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Correspondence

Life in the Borderland

Returning from a Slavic land on a Slavic airline after serving a mission aiding the Catholic Church in Slavic Eastern Europe, I craved a little freedom from Slavdom.  So I eschewed the late Slavic pope’s tradition and refrained from kissing the earth after touching down at O’Hare.  Instead, I enjoyed a quiet cigarette outside arrivals, alternating lungfuls of Dunhills with lungfuls of the crisp and relatively clean Chicago air.  (One doesn’t fully appreciate vehicle-emission standards until choking on the fumes of commie-era Ladas belching pollution with Bolshevik abandon.)  After two enlightening months in Ukraine, whose spiritual highs and sinful lows mirror her tumultuous history, it was simply wonderful being home.  It wasn’t merely a matter of feelings, either, but based on objective facts—elemental conveniences such as regular tap water.  (It only flowed sporadically in my apartment in Lviv, and even the locals warned against drinking it unboiled.)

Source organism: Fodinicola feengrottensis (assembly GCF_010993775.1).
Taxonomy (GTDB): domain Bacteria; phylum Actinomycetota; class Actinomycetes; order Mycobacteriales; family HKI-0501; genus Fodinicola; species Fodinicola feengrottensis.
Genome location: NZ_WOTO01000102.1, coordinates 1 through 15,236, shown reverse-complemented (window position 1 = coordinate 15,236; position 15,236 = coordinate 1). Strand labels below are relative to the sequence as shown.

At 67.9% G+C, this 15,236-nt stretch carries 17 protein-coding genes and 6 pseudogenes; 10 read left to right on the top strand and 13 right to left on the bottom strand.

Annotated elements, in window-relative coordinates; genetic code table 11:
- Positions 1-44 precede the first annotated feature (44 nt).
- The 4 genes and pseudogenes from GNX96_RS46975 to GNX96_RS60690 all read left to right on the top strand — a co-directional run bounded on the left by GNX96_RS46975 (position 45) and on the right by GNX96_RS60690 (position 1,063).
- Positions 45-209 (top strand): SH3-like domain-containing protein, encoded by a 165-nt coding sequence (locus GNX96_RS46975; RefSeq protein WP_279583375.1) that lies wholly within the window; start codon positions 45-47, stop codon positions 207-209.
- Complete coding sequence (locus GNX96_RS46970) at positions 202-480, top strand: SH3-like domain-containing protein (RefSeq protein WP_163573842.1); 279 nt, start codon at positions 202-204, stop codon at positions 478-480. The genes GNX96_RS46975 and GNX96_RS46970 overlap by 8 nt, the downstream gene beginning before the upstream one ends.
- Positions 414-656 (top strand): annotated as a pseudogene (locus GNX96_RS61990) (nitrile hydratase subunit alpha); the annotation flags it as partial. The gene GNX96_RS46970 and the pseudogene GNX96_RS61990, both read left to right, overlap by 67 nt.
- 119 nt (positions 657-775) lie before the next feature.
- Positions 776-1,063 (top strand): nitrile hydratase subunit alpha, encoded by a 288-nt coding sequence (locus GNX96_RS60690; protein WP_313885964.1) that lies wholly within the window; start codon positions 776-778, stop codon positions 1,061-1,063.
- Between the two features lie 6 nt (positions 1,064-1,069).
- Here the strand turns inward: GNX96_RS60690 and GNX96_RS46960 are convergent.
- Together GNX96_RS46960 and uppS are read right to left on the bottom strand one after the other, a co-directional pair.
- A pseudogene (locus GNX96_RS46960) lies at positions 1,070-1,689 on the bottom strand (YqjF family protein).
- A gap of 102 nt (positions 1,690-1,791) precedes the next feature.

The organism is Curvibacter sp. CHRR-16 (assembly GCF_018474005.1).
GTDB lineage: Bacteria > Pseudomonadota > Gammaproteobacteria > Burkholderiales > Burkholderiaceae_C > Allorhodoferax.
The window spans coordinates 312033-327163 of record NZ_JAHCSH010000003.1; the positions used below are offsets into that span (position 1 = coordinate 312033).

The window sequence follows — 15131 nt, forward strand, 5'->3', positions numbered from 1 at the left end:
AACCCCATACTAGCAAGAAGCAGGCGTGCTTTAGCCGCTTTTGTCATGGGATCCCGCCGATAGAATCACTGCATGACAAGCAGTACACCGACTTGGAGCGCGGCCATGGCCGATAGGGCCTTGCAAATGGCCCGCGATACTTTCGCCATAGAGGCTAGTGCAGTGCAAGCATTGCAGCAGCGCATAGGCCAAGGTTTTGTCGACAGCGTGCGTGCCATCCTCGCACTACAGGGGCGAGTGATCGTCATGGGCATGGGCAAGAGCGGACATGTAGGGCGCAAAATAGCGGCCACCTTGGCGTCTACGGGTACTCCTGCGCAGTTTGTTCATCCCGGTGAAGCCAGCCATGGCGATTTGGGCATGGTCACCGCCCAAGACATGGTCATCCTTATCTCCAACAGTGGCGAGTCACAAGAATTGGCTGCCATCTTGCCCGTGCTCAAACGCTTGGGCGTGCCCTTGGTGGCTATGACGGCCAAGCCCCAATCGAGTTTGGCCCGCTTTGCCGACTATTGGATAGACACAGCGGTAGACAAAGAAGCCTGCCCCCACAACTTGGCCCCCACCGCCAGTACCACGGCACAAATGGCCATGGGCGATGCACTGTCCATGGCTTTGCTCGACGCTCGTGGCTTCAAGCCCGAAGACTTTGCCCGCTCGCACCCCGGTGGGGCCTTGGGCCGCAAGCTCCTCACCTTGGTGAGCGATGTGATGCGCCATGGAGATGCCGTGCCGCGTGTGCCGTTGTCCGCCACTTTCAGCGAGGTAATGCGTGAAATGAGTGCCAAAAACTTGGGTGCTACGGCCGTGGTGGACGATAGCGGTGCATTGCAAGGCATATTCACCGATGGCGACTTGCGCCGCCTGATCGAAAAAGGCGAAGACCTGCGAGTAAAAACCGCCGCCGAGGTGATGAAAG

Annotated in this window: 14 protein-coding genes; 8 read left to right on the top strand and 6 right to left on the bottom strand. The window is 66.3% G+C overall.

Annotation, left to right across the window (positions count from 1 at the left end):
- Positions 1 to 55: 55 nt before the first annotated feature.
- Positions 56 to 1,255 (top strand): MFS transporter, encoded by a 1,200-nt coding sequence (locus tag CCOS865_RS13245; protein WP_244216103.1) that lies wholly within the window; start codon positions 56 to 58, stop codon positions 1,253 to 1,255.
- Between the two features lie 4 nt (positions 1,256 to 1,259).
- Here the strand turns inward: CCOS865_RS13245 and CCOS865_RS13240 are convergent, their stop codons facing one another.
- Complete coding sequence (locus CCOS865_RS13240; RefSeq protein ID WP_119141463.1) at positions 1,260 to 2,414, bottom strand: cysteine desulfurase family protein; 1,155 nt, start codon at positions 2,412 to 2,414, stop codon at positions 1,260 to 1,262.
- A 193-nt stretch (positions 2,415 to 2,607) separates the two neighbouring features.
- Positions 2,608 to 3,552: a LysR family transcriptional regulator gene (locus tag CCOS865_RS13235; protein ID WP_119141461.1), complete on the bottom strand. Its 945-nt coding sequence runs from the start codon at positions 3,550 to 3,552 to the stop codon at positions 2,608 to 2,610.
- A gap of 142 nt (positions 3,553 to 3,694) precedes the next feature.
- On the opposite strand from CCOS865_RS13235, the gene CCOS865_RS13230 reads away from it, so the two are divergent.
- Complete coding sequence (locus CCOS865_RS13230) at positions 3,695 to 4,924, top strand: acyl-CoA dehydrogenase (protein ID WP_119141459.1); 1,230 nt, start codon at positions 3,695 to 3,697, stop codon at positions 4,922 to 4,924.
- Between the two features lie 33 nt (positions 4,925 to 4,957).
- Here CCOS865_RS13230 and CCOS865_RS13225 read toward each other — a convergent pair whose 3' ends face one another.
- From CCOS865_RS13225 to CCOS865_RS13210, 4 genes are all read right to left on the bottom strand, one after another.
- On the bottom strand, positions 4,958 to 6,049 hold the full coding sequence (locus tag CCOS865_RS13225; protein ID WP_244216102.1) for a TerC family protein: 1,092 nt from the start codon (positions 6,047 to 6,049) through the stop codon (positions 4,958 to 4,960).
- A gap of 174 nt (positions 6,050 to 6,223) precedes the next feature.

Other Americans weren’t so lucky.  They also journeyed to that same part of the world on behalf of a noble cause, but never returned.  While exploring Lviv one dank, icy afternoon in mid-February, I chanced upon the final resting place of Arthur Kelly, Edmund Graves, and T.V. McCallum, from Richmond, Boston, and Detroit, respectively.  They rest in a corner of a Polish military cemetery, now located in the independent...

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